Plaintiff points to evidence that, as we have mentioned, Whitt answered "yes" to a question on a mental health questionnaire asking whether he had experienced a recent loss or death of a family member or friend or was worried about major problems other than his legal situation. In response to specific questions from Buse, however, Whitt also said he was not thinking about killing himself, had never thought about doing so, and had never been so "down" or depressed that he could not do anything for more than a week. In light of those answers, no jury reasonably could conclude that Whitt's risk of suicide was sufficiently "obvious," "known," "demonstrable," or "manifest" to establish a constitutional violation. Although Buse might have been negligent in concluding Whitt was not a suicide risk, and Buse might not have fully complied with jail procedures, such negligence and noncompliance do not constitute deliberate indifference. Id.
Whitt contends he is entitled to a spoliation inference, because, he contends, defendants destroyed evidence in bad faith by causing the "greenouts" on the prison surveillance camera. Under the spoliation doctrine, a jury may draw an adverse inference "that a party who intentionally destroys important evidence in bad faith did so because the contents of those documents were unfavorable to that party." Russell v. Univ. of Tex., 234 Fed.Appx. 195, 207 (5th Cir.2007); see also Vick v. Tex. Employment Comm'n, 514 F.2d 734, 737 (5th Cir.1975).
Even if we were to find bad faith and apply a spoliation inference, such inference would not substantially bolster the case against Reeves or the county. Even with that inference, the summary judgment evidence shows that Reeves was not present at the jail before Whitt died. Nor would the inference be relevant to significant issues of material fact against the county; it would not permit a jury to conclude that the county was deliberately indifferent in failing to train or supervise its employees.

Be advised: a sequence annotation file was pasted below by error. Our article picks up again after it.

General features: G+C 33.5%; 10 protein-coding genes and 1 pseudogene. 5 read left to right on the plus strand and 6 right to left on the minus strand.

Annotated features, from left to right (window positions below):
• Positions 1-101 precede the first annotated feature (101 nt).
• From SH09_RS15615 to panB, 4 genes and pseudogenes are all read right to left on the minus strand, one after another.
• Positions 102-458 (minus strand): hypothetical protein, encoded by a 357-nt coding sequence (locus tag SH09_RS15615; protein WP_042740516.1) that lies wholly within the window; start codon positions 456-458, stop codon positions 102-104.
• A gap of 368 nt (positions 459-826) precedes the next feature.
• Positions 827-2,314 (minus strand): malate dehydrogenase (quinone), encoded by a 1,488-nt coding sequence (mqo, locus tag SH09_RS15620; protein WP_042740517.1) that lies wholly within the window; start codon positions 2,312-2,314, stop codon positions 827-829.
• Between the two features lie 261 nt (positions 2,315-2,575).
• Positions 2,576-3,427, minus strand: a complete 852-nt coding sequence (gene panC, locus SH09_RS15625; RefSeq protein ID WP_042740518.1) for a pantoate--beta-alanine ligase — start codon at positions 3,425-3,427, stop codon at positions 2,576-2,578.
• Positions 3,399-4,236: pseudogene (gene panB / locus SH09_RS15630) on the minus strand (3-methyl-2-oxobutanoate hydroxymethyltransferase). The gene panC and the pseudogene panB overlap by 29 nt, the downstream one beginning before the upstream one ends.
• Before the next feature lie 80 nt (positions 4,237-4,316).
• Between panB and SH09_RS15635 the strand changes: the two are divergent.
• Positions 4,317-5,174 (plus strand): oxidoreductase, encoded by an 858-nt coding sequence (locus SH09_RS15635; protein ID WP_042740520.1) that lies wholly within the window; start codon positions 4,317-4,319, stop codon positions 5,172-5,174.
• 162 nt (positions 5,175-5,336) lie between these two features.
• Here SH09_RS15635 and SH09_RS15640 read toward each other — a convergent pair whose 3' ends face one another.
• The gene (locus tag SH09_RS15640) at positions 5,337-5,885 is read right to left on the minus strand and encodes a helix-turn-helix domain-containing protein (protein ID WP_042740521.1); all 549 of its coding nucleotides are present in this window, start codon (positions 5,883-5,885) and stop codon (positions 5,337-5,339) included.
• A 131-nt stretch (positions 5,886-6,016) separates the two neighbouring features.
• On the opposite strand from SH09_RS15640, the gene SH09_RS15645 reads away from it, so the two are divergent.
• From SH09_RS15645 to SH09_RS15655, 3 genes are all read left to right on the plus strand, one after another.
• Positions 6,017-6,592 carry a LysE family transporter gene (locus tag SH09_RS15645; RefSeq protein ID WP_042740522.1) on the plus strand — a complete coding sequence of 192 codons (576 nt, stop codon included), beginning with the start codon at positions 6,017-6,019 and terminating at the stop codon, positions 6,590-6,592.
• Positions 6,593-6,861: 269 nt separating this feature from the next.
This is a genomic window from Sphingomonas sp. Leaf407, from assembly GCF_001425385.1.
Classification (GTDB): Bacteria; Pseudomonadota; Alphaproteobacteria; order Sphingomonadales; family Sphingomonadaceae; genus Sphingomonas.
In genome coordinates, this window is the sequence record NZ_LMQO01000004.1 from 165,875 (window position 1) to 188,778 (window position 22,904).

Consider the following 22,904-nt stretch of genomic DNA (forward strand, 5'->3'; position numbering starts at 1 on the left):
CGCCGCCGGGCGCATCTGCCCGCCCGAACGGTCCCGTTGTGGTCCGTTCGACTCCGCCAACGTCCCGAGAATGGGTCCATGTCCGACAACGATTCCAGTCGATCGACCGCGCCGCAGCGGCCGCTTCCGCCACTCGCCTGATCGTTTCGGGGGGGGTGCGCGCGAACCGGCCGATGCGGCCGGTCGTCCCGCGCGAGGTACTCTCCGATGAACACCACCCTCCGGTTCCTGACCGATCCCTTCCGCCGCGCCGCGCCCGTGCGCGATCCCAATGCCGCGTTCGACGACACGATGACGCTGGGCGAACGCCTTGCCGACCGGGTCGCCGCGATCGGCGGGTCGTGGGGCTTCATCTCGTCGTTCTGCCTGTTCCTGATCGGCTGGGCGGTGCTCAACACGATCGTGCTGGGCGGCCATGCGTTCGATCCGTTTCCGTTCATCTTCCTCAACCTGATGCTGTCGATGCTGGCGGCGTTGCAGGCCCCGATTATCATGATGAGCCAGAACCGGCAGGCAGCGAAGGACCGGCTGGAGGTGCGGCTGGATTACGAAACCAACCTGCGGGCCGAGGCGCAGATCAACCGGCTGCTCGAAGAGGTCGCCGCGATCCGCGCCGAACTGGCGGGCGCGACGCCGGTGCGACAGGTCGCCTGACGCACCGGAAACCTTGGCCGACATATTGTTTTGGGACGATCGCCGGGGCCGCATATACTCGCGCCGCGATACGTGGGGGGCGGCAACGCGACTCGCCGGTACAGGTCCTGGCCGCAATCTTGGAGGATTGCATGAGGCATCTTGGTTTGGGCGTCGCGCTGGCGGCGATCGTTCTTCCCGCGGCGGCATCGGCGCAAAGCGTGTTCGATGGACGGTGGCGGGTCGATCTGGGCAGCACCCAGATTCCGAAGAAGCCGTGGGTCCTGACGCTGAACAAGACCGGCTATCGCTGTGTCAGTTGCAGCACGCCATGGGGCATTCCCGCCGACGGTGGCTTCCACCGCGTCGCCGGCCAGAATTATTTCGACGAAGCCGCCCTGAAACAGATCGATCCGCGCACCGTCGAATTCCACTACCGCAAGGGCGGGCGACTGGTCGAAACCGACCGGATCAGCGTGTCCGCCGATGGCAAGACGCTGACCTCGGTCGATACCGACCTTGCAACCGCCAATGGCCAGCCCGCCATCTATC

It is not without discomfort that we affirm the summary judgment, because the facts now in the record are suspicious. Although there remains considerable mystery about what may have happened to Whitt at the hands of his jailers, they were not properly named as defendants within the requisite statutory time period, and the claims against Reeves and the county do not suffice in their stead.
The summary judgment is AFFIRMED. Because plaintiff is not the prevailing party, his request for attorney's fees is DENIED.